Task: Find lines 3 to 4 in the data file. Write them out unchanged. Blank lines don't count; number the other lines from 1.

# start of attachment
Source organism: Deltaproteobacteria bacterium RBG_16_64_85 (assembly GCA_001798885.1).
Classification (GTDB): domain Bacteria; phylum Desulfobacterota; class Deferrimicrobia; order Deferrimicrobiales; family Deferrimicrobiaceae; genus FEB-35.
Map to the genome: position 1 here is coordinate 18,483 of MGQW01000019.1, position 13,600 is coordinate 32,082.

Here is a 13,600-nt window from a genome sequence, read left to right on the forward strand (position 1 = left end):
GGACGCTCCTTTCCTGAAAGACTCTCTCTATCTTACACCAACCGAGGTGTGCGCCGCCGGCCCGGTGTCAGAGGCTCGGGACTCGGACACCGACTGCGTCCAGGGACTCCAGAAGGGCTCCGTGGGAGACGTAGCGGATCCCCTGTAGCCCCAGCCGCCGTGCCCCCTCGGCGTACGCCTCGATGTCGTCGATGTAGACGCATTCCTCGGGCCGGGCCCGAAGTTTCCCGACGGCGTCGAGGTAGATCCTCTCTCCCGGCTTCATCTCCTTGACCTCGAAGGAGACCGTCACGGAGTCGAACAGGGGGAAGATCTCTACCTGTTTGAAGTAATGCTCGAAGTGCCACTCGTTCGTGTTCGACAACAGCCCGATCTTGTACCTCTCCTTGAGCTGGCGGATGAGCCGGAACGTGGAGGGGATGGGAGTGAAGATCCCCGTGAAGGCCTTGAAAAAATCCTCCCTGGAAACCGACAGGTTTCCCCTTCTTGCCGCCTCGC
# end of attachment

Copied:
Map to the genome: position 1 here is coordinate 18,483 of MGQW01000019.1, position 13,600 is coordinate 32,082.

Here is a 13,600-nt window from a genome sequence, read left to right on the forward strand (position 1 = left end):